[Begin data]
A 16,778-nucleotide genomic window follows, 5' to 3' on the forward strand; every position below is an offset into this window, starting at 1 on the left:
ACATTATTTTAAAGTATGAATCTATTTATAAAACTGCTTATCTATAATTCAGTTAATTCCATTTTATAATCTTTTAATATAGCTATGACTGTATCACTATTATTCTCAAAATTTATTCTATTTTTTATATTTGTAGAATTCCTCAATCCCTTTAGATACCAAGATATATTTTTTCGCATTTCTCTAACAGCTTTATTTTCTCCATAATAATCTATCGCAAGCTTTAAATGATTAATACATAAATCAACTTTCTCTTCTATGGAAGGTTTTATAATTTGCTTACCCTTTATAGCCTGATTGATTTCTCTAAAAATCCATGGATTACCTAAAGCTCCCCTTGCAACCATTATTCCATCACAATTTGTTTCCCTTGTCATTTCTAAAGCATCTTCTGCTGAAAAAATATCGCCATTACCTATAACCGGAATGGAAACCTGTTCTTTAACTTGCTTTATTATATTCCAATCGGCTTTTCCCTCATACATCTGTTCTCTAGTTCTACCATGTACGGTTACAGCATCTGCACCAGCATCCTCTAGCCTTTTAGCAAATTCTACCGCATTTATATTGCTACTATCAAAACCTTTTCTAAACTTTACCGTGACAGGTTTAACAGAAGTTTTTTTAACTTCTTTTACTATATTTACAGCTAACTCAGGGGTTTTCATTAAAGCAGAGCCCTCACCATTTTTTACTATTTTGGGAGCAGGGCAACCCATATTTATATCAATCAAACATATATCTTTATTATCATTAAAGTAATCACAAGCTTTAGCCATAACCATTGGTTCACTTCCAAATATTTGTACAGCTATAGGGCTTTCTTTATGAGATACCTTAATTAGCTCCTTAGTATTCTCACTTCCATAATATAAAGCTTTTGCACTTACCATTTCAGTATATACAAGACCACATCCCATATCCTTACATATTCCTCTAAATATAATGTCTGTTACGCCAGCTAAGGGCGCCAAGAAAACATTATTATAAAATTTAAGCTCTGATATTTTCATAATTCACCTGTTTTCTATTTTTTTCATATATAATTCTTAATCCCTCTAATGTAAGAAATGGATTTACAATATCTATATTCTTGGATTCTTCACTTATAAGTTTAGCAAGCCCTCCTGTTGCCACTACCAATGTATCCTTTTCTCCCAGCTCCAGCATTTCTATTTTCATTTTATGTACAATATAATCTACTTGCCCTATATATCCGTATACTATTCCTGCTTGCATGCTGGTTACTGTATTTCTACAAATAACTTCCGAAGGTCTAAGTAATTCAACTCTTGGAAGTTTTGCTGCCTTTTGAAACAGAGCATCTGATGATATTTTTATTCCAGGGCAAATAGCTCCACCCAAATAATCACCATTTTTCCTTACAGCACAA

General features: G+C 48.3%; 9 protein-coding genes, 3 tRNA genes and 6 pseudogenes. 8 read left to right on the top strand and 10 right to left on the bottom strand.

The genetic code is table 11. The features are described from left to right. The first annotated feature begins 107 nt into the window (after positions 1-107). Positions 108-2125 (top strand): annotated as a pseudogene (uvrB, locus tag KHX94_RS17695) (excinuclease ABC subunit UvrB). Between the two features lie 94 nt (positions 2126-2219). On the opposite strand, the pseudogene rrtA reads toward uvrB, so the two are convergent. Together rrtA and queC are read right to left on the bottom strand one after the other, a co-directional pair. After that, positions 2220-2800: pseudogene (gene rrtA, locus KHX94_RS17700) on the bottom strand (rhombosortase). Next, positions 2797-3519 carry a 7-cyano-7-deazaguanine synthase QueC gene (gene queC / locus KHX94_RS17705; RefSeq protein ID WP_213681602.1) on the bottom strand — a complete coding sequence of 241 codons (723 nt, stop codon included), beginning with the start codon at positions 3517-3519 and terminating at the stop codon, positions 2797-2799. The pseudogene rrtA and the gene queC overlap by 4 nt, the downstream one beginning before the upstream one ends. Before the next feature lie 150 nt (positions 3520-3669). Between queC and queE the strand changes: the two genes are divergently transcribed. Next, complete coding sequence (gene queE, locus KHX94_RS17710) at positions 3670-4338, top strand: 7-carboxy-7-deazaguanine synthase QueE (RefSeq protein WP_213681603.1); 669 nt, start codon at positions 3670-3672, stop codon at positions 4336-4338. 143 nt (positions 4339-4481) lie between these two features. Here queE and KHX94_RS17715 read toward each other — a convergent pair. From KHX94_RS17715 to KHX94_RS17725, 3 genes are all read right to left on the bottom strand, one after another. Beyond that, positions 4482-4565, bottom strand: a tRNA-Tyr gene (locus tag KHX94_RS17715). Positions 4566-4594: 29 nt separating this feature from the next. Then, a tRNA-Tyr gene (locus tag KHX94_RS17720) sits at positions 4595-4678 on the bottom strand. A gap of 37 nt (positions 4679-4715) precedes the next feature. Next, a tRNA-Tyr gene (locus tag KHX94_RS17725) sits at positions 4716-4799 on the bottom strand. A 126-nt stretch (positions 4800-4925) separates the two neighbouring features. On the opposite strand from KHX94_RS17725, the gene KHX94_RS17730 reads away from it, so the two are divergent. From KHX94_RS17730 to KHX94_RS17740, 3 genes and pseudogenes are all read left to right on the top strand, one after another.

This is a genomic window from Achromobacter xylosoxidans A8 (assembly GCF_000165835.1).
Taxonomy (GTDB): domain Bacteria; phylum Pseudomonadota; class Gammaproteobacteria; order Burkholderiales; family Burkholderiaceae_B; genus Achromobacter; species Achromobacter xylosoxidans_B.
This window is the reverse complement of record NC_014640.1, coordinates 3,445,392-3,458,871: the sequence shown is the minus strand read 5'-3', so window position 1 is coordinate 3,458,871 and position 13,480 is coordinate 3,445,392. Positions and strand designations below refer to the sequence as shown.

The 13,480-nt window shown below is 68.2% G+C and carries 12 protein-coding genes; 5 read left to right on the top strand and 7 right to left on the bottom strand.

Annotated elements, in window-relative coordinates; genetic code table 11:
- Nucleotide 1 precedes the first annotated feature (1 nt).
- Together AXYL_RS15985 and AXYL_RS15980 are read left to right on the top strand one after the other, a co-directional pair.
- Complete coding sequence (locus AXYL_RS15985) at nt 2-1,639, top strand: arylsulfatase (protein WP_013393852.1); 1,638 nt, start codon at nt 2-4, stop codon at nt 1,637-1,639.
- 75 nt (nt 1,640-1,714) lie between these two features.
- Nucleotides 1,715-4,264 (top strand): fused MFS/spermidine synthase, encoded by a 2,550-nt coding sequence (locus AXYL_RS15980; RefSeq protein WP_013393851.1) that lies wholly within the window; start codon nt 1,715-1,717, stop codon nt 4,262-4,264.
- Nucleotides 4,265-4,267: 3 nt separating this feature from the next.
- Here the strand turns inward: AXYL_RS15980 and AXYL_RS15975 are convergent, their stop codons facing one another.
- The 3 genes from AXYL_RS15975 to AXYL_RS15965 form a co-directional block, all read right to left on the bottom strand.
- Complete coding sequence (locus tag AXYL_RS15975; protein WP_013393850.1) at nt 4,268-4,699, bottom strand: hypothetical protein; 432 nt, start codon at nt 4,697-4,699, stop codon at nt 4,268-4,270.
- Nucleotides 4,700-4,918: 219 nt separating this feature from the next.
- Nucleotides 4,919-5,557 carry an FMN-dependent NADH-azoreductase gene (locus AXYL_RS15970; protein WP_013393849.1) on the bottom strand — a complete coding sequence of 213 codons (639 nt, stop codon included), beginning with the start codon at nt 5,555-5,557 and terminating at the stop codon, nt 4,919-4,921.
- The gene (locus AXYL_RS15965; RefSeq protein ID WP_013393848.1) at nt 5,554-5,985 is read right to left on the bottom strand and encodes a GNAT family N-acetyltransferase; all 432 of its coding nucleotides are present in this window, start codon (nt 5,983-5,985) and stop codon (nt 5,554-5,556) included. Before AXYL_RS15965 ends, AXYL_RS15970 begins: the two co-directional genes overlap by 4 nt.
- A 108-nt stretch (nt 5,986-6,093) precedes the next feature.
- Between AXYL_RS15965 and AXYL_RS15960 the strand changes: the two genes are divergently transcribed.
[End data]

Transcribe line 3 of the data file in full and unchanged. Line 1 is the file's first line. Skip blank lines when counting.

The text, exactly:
General features: G+C 48.3%; 9 protein-coding genes, 3 tRNA genes and 6 pseudogenes. 8 read left to right on the top strand and 10 right to left on the bottom strand.